The need, Ruther added, is also documented in the 2018 Eagle County Housing Needs Assessment and Solutions Report — which is also referenced in Fortius Capital’s offer package.
“There is currently an existing demand for nearly 5,900 additional year-round and seasonal resident units in the Eagle River Valley,” Ruther told the Vail Daily on Thursday. “The Edwards area has been identified as a preferred place to live by many year-round residents working in the eastern portions of Eagle County.”
The Vail Housing Authority has unanimously expressed a desire for city staff to further explore the opportunity, including researching possible financing, partnerships, opportunities that exist with the property outside of buying and Moreover.
Vail Housing Authority member Kristin Kenney Williams, who was a spokesperson for the project during the eligibility process, told the June meeting that the project of this size is “really difficult for the private sector to build. alone”, calling it “an incredible opportunity for the public sector to secure the ground.
“Having worked on this project, the original request versus what was approved is night and day and this is largely driven by dialogue both between Eagle County elected officials and the community, which we have not no need for more housing on the open market, we need accessible housing that a local can get into, both for rent and for sale; it’s really the project that has been approved,” said Kenney Williams, adding that there will be “many partners, companies and individuals who can make these 400 units a reality”.
Although the topic has yet to come before Vail City Council, Edwards resident Joanna Kerwin urged the city not to pursue the purchase of the property during the public consultation at the council meeting. the 5 of July..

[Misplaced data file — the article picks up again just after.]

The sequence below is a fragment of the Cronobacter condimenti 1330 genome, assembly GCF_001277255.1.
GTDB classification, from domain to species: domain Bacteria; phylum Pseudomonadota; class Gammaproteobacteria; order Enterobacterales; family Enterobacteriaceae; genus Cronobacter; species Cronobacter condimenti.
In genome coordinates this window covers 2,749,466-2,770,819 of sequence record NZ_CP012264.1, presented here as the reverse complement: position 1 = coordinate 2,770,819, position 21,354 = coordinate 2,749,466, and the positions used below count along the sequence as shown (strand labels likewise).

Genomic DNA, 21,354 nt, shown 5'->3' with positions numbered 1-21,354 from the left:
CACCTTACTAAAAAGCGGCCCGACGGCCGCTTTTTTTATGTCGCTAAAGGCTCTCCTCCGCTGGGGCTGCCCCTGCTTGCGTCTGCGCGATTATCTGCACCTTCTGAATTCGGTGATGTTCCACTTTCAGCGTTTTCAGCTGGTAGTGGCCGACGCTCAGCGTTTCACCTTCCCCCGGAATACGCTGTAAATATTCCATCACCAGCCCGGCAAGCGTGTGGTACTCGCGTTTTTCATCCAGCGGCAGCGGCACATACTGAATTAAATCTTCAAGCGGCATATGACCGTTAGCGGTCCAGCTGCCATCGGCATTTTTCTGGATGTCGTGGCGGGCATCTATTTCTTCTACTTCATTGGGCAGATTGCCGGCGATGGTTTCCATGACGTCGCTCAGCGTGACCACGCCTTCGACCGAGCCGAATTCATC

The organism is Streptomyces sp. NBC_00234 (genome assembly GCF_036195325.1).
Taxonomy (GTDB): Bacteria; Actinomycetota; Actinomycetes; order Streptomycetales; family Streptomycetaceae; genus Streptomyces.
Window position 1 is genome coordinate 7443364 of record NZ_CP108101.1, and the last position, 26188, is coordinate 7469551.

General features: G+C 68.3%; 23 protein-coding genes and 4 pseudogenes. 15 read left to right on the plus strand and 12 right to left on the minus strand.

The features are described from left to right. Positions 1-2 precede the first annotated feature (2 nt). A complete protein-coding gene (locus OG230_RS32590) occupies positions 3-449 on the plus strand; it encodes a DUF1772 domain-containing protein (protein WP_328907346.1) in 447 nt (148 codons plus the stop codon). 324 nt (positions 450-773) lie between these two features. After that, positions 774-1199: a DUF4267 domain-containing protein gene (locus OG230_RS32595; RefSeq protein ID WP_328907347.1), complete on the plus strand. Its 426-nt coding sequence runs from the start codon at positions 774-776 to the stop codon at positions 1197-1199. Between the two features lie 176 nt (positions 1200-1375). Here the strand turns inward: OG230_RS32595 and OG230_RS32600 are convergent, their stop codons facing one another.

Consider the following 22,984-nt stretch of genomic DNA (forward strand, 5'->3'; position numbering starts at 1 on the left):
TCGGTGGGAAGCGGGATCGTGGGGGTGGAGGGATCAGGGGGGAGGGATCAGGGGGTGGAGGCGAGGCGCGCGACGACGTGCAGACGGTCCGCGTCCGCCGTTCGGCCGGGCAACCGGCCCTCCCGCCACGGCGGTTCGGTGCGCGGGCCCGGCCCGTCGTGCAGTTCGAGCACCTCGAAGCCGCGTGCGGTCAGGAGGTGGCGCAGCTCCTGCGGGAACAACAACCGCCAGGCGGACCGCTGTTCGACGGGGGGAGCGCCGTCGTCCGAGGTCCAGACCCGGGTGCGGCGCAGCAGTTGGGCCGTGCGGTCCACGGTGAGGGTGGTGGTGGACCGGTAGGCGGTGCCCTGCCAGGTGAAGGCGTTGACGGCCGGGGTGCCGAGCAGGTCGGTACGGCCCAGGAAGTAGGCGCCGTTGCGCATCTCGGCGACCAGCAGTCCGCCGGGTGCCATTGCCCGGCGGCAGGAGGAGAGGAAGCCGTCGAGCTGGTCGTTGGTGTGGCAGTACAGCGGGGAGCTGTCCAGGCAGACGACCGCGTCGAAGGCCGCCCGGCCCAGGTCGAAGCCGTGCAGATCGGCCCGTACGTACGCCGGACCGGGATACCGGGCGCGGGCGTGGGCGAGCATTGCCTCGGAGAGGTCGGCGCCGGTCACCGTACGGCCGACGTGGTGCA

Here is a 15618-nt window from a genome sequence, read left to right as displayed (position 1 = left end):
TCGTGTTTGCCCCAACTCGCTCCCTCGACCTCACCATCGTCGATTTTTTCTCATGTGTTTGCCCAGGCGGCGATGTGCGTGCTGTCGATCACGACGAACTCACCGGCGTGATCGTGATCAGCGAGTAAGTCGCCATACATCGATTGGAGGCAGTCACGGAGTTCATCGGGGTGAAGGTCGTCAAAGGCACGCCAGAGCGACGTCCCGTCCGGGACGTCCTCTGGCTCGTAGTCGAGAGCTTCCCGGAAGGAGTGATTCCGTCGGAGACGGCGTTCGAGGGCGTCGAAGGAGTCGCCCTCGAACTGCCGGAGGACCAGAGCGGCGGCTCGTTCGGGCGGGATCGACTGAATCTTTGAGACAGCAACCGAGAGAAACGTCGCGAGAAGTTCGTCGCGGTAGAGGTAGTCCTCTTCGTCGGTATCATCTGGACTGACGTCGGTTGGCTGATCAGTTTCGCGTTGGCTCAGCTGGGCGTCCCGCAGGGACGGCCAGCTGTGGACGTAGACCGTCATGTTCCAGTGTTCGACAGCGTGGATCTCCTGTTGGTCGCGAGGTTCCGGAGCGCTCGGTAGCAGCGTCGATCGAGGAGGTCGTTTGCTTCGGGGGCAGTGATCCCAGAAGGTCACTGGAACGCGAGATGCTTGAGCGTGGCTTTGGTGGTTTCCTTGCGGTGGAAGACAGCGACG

“I think it would be irresponsible for the City of Vail to partner with other municipalities to buy the land, because even if the City of Vail and other municipalities buy it, it’s not affordable to build on it,” Kerwin said, adding later that the purchase “was not going to harm our current housing situation due to the fact that the land currently is and has been too expensive and cumbersome to build on.” .
In the weeks following the Housing Authority’s June meeting, Ruther told the Vail Daily on Thursday that the city’s housing department was “reviewing the details of the offer to better understand what is on offer for sale. and explore the lower valley opportunity”.
As with all potential housing opportunities, Ruther said this includes “exploring all options, both within the city of Vail and in collaboration with our partner communities down the valley,” which includes, has he added later, the city of Avon and the county of Eagle.
Avon City Manager Eric Heil said the potential partnership and purchase of the property “crossed our radar,” adding only that it’s something city staff are “aware of” and ” examined”.
Heil also added that Avon City Council would not meet again until July 26.
Scherr and Commissioner Jeanne McQueeney were unaware of any conversations in the county. McQueeney said any conversations about a potential partnership or purchase by the county were “all gossip at my level.”
“There may be conversations at the staff level, but I just heard the City of Vail is interested,” Scherr said. “I did not participate in any conversations if there were any at the county level.
An Eagle County spokesperson said “the county has had a brief discussion with the City of Vail regarding this personnel-only situation,” and there is “nothing to consider at this time.” at the county level.
Whether local municipalities decide to seize this opportunity has a tight timeline. Sendor said Fortius requested that the offers be received by July 29. So far, Sendor said the property has received “a ton of interest” and the company “expects a multiple offer situation.”
“We’ll see how it goes on the 29th,” he said.
Journalist Ali Longwell can be reached at [email protected]